Otology is the science of hearing and the best otology doctor in India shall be a medical doctor, preferably with a post graduate degree in ENT surgery to treat aural diseases, particularly deafness. He is trained to prevent, identify, treat and rehabilitate patients with deafness or partial hearing impairment at primary/community health centers and district and private hospitals.
It is also the responsibility of the best otology doctor in India to study and pioneer new methods of treatment for the hearing impaired, decrease their magnitude in the country, reduce the extent/severity of aural morbidity in a large cross section of the Indian population, develop improved service networks for those with hearing impairment/ ear morbidity at the country’s district or state levels and, more importantly, create an effective awareness among grass-root level as also trained health workers through medical officers working in primary and district health centers as an all-encompassing effort.
Even though it may be difficult to point out who the best otology doctor in India is or is likely to be certain standards may be set to judge how many match up to them. These include among others: his ability to involve the larger Indian community to participate in programs to create an awareness about the prevention of hearing loss from the rural & backward areas to the semi-urban and urban masses; developing leadership qualities in medical officers at primary health centers; and most importantly, his personal skills, dedication and commitment towards the creation of a deafness free India.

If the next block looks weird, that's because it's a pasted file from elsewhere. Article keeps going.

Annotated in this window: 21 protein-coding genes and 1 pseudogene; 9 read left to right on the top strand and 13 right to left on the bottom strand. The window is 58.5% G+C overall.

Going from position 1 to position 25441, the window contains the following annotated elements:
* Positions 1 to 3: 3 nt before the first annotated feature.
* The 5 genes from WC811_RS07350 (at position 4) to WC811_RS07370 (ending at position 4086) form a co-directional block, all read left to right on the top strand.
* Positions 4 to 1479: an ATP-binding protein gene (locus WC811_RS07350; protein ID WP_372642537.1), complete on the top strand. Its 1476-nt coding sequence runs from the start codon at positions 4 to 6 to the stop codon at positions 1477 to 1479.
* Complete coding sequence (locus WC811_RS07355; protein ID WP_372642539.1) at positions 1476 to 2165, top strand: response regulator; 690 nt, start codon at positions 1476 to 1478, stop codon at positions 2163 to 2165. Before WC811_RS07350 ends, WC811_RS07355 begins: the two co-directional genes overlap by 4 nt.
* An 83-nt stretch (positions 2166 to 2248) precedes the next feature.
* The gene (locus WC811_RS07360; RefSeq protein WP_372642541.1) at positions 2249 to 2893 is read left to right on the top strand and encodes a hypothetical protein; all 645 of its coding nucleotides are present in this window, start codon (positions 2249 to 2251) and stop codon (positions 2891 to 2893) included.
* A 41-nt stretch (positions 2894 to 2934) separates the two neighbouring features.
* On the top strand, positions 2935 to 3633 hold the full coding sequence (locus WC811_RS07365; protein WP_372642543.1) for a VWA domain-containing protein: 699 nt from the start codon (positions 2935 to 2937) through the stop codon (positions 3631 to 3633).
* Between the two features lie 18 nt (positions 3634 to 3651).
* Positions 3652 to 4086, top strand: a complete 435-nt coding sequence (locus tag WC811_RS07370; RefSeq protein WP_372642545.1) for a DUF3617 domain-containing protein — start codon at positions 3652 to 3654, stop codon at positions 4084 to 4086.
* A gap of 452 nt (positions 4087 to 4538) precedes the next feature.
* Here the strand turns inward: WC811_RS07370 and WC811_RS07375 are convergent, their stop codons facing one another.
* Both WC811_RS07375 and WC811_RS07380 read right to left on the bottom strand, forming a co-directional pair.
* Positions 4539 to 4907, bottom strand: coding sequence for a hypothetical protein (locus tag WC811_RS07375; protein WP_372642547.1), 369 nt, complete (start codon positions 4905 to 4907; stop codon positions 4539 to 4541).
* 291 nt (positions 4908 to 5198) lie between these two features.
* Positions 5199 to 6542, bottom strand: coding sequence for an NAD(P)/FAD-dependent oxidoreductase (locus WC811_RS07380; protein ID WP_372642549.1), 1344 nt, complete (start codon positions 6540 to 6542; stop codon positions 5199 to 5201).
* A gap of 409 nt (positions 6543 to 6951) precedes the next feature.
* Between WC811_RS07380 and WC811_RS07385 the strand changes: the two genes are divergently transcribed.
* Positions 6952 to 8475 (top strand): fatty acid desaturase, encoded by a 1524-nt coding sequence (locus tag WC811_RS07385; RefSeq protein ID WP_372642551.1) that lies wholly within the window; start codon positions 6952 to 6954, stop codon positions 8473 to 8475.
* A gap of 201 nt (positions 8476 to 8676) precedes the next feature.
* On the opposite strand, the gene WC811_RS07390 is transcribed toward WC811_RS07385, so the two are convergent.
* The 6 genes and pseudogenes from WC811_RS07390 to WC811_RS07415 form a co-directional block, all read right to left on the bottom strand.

There is ample scope for the otologist working in India to prove his mettle. Hearing loss is rampant in the country today and according to statistics published by the World Health Organization, about 63 million Indian suffer from auditory impairment. This is roughly 6.3% of India’s population. The NSSO or National Sample Survey Organization has concluded after extensive research that currently 291 Indians per 1 lakh of the population suffer from severe hearing loss, a large percentage being children between the ages of 0 to 14 years.
It goes without saying, therefore, that this alarming number of young Indians who are hearing impaired will eventually lead to severe losses in national productivity in the foreseeable future. And this is exactly where the otologist has a crucial role to play to arrest and repair this unfortunate situation. His work is simply not confined to treating the 4% hearing impaired urban population but should spread to the 11% aurally affected population in the rural areas and city slums. This requires careful screening, counseling, prevention and the curing of both sensorineural and conductive deafness.
In sum, the Indian otologist’s responsibilities in creating a deafness free India are huge. He has on his plate about 50% patients who suffer from sensorineural deafness and are deaf congenitally, while 30% of the congenitally deaf suffer from syndromic deafness also. He should be thoroughly conversant with four hundred different diseases and syndromes and be prepared to work in the toughest of conditions, particularly in the Indian rural areas. Last but not the least, he must be prepared to stick by his oath to serve mankind when he joins the medical profession and alleviate the sufferings of his fellow men.